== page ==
|Trans||Internet-Zeitschrift für Kulturwissenschaften||16. Nr.||April 2006|
Diana Yankova (Applied Linguistics Department, New Bulgarian University, Sofia)
"There is no law without enforceability, and no applicability or enforceability of the law without force, whether this force be direct or indirect, physical or symbolic, exterior or interior, brutal or subtly discursive and hermeneutic, coercive or regulative, and so forth"
Jacques Derrida, Forces of Law: The Mystical Foundation of Authority, 1992
Against the background of current developments of unified and unifying Europe we are witnessing the creation of texts "produced in a supranational multicultural discourse community where there is no linguistically neutral ground" (Trosborg 1997). The ongoing harmonization of legislation within Europe entails the translation of primary and secondary EU legal instruments in the now 21 official languages within the European Union. The languages used to describe this new legal order are free from the traditions of and are not constrained by the legal language of the individual member states.
Undoubtedly this process has become one of the key factors in shaping and remodeling each nation’s cultural, social, legal identity. The presentation will consider issues stemming from the correlation of form and function with social practices within the paradigm of Critical Discourse (CD) analysis and Systemic functional linguistics. It will follow Fairclough’s approach to textual processes which are combined with the study of political and ideological change. It will attempt to demonstrate how the translation of EU legislation discourse molds and is molded by social, cultural, political, and economic contexts. The analysis is based on the translation of 120 pages of EU directives from English into Bulgarian.
Any type of discourse operates with the interaction of linguistic forms and social meanings, or with linguistic choice and its interpretation in context. Linguistic choices and textual strategies employed are contingent on the context of situation, including the power relations between text producer and text recipient. One of the claims of Critical Discourse analysts is that social identities are manifested in distinctive discourse features such as the thematic and informational organization of discourse, modality, clause structure, presuppositions, etc.
For Kress (1985) discourses are "systemically organized sets of statements which give expression to the meanings and values of institutions". Fairclough (1995a) considers discourse as "language as social practice determined by social structures". Discourse moulds social structures and is shaped by them, it is determined by sets of conventions associated with social institutions. Analysis of any interaction entails the inquiry of each of the three dimensions of discourse: "social practice, discourse practice (text production, distribution and consumption), and text" (Fairclough 1995b:74). In this approach, a text analysis investigates the systems of knowledge and belief and social relations and identities in texts, or the ideational and interpersonal function as expounded by systemic functional linguistics. What is of importance also is not simply what is present in texts, but also what is absent that builds towards representations of social practices, constructions of writer and reader identities and relationship.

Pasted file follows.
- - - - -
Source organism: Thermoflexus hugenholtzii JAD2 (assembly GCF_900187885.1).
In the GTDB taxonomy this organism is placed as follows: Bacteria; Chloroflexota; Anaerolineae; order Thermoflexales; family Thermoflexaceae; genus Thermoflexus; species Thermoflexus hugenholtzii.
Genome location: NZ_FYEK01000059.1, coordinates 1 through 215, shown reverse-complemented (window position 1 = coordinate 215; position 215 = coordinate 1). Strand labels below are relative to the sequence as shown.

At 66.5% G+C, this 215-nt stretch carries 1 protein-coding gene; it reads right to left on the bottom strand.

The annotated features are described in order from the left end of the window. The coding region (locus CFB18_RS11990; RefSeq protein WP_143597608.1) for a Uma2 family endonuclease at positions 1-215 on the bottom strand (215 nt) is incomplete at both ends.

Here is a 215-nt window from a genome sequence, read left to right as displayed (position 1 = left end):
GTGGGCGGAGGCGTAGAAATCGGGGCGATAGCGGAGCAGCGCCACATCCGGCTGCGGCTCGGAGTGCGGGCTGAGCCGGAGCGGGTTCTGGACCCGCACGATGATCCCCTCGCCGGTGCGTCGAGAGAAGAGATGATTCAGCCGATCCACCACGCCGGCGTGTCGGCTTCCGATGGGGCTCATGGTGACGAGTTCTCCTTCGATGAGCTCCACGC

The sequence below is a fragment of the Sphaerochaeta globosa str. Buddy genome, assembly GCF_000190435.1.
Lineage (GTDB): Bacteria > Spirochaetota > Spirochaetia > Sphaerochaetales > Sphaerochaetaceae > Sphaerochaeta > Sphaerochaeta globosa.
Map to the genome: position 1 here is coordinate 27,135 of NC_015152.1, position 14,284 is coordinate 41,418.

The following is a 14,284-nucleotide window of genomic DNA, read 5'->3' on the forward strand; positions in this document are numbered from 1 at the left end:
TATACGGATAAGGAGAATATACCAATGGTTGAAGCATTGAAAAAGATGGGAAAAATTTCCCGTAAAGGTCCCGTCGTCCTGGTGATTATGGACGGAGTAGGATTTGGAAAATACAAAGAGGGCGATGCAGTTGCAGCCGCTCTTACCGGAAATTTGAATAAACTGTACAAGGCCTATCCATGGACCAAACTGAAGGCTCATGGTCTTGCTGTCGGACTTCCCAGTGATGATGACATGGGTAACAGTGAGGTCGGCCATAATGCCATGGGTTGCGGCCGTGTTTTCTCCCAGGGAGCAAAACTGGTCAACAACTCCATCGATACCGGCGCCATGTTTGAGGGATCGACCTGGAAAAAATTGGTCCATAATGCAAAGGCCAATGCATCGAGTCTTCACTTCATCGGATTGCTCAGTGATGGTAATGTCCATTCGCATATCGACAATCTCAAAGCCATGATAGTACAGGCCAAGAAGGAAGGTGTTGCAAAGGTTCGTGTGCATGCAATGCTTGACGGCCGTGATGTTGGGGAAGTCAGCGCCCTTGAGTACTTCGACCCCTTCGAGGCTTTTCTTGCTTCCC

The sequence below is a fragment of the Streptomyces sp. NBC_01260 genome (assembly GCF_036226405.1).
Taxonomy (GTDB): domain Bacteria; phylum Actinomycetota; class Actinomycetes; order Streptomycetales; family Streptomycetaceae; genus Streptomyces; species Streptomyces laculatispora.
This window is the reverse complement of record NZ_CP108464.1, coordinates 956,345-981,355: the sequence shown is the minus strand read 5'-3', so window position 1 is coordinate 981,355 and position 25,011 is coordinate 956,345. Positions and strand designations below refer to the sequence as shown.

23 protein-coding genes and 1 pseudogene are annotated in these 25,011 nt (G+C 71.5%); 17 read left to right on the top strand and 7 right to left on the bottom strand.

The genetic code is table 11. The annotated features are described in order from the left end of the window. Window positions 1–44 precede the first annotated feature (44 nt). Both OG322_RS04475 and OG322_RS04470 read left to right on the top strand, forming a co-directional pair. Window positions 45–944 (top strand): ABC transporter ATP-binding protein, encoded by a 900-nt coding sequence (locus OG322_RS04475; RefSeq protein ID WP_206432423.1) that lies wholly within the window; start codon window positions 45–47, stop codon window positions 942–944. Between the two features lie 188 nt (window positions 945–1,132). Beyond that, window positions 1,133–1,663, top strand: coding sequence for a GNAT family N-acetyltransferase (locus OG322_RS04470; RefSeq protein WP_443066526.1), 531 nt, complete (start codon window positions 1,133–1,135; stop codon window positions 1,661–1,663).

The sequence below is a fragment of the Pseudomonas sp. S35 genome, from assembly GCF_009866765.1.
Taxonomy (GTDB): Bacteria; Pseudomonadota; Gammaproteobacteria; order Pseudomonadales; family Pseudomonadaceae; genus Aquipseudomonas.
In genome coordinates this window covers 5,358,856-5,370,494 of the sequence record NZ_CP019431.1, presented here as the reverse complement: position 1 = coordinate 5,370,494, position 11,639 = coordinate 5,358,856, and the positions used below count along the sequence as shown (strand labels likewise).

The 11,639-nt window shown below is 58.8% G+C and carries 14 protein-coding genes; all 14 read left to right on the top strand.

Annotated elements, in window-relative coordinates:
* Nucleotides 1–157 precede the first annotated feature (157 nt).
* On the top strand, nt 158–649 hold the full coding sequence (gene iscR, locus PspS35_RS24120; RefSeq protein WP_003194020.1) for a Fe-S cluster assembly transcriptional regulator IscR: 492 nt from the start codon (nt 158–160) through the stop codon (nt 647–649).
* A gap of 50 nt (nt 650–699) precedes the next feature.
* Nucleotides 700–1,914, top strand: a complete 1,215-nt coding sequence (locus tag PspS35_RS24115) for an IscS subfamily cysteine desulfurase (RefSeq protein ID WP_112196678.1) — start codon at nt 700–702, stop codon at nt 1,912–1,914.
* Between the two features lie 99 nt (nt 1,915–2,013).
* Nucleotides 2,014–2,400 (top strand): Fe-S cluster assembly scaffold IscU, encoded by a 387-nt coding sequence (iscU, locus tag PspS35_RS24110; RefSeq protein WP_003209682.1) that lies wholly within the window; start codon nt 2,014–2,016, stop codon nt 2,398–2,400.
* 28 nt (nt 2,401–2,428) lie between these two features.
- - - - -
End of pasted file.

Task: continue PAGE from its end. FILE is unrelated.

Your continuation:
One important aspect in discussing discourse and social power within the framework of Critical Discourse analysis is access to discourse. Through control over public communication "the knowledge, attitudes, norms, values and ideologies of recipients are - more or less indirectly - affected in the interest of the dominant group" (van Dijk 1996:85). Therefore, the scrutiny of patterns of discursive access will reveal the expression of power relations and the way they influence discourse production and reception.
Studying the meaning encoded in language entails looking into the correlation of text and text producers. The knowledge that speakers need in order to function as members of their society is their culture, which may differ in meanings even for speakers of the same language because of differences in culture.
The Hong Kong Special Administrative Region of the People’s Republic of China (among a few others) merges the English common law system and the Chinese civil law legal system resulting in the formula ‘one country, two systems’. Supranational law, on the other hand, presents a remarkable experiment in legal structure and formation and cultural configuration displaying the pattern ‘many countries, one system’. Community law is a prime example of supranational law and given the now 21 official languages presents quite an idiosyncratic legal, linguistic, social, cultural setting. The Acquis communautaire or the collection of EU legislation encompasses primary legislation (the Treaties), secondary legislation (deriving from the Treaties) and case law. There are five types of secondary EU instruments: regulation, directive, decision, recommendation, and opinion, of which the first two are the most important and most recurrent. It is essential for the translator to be aware of the parts that compose each instrument, the functions it performs and whether and to what extent it is binding.
What are some of the characteristics of the specific EU context and how do they shape the linguistic and cognitive structure of the produced texts? The distinctive nature of the EU setting lies in the fact that a Member State translates and incorporates Community legislation into its own national law and language, whereas in traditional cases nations draft their own laws, rather than adopt them from outside.